*X*and

*Y*. The pattern of significance or nonsignificance for individual paths in a mediation model is not pertinent to whether the indirect effect is significant. You absolutely should estimate the indirect effect. See Hayes (2009) for a brief discussion [PDF], as well as Hayes and Rockwood (2017) [PDF], Hayes (2018), and Chapter 15 of Darlington and Hayes (2017).

**Question:**I am interested in mediated moderation rather than moderated mediation. Do you have a macro for that?**Answer:**As I discuss in my book on mediation analysis, in my opinion, mediated moderation is rarely very interesting or substantively interpretable. The same model can be conceptualized in terms of moderated mediation, and the results usually are more meaningful when you change your interpretative focus from the indirect effect of a product to the conditional indirect effects. I recommend avoiding use of the term "mediated moderation" or any attempt to muster support for such a process. See Hayes (2018). Although PROCESS can be used to construct the indirect effect of a product in a "mediated moderation" model, it turns out that this is equivalent to the index of moderated mediation, and moderation of mediation is much more interesting and substantively meaningful.

**Question:**

**What is the "index of moderated mediation" I see in the PROCESS output?**

**Answer:**A discussion of the index of moderated mediation can be found in Hayes (2015,

*Multivariate Behavioral Research*). The index is also discussed in the 2nd edition of

*Introduction to Mediation, Moderation, and Conditional Process Analysis*.

**Question:**

**What is the "index of partial/conditional/moderated moderated mediation" I see in the PROCESS output? I don't see a discussion of this in your book.**

**Answer:**These indices and their uses and interpretation for some models are described in a Hayes (2018,

*Communication Monographs*).

**Question:**

**I estimated a conditional process model with more than one moderator. I don't see an index of moderated mediation in the PROCESS output. How can I tell if an indirect effect is moderated in these models.**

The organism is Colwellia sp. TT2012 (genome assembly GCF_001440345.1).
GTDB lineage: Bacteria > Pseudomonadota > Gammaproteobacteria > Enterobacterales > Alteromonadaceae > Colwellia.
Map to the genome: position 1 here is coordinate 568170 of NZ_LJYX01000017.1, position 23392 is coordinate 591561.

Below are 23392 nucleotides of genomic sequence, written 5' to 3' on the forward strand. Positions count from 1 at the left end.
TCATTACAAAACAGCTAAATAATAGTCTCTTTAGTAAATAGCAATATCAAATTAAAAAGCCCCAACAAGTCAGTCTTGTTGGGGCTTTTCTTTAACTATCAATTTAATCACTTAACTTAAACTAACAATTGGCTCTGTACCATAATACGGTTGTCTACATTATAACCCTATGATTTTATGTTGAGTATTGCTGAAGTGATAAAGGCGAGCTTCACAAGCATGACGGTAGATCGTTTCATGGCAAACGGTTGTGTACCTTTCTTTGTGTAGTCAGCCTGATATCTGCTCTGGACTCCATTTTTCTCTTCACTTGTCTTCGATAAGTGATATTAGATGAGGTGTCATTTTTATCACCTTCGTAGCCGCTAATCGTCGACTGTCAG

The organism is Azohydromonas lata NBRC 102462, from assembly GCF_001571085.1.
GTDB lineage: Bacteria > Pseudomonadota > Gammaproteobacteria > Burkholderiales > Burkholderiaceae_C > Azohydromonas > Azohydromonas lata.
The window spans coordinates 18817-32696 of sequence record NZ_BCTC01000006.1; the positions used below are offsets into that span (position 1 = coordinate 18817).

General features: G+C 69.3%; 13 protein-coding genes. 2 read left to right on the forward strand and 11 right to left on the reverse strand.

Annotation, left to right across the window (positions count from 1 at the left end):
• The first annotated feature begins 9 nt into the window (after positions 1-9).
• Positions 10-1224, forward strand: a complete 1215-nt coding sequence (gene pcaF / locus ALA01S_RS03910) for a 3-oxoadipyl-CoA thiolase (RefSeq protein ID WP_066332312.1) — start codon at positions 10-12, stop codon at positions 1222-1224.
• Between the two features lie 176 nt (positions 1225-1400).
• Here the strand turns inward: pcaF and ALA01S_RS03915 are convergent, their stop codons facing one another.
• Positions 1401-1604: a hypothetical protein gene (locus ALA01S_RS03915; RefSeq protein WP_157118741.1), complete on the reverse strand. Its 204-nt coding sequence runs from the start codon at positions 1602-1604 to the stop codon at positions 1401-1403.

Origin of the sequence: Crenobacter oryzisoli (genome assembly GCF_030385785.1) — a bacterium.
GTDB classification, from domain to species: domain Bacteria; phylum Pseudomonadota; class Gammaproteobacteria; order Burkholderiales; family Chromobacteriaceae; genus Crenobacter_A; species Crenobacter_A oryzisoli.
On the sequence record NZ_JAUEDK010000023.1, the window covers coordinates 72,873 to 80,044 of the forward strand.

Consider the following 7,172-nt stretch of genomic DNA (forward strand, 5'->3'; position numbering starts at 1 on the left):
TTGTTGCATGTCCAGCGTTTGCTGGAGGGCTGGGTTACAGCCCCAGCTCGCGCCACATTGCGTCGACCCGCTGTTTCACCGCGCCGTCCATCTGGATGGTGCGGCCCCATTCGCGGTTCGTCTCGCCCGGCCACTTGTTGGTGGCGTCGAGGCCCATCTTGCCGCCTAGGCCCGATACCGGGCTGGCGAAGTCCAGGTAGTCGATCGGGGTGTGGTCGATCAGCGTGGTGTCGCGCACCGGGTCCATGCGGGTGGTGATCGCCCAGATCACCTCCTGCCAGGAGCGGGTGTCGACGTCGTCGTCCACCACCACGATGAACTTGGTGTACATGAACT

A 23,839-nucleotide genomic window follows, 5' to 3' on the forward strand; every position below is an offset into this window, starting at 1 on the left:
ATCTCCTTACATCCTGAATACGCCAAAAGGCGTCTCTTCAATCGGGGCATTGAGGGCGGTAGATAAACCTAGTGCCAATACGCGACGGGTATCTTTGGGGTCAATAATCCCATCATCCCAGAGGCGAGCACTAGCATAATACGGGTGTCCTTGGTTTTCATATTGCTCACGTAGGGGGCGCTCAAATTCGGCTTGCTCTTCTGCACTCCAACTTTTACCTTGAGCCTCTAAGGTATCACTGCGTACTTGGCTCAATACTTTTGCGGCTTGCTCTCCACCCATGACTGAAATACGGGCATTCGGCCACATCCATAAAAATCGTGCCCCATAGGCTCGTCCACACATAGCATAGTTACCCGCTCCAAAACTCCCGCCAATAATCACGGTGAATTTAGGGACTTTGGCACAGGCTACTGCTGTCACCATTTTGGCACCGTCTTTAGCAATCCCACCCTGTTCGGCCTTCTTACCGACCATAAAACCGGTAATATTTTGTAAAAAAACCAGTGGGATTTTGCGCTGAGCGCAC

**Answer:**For a discussion of various tests of moderated mediation in models with more than one moderator, see a Hayes (2018,

*Communication Monographs*). These tests are implemented in PROCESS as of version 2.16 and also in PROCESS v3.

**Question: How can I tell whether I can claim full or partial mediation from the output of PROCESS?**

**Answer:**These are outdated concepts with little place in modern mediation analysis. They are based on the size and significance of the total and direct effects. All this information is in the output, but I recommend you avoid the use of these terms, or attempting to interpret your analysis based on the significance of the total and direct effects and whether the effect of

*X*becomes nonsignificant after adding the mediator to the model. For a discussion, see Hayes (2018) or Hayes and Rockwood (2017), which you can download from here.

**Question: I have missing data.**

**Can PROCESS handle imputed data or implement other forms of missing data analysis or procedures such as FIML?**

**Answer:**PROCESS requires complete data. It has no internal procedure for dealing with missing data other than listwise deletion. PROCESS does not integrate with the multiple imputation routines built into SPSS or SAS. If the data file you are analyzing is tagged as derived from the multiple imputation routine, it will not analyze it and an error is likely to result (The problem in SPSS is that the MATRIX language does not honor split file designations). Before using PROCESS, impute all you want, but PROCESS expects complete data and if you don't conform, it will make your data complete before analyzing it by throwing out cases missing on any of the variables in the model.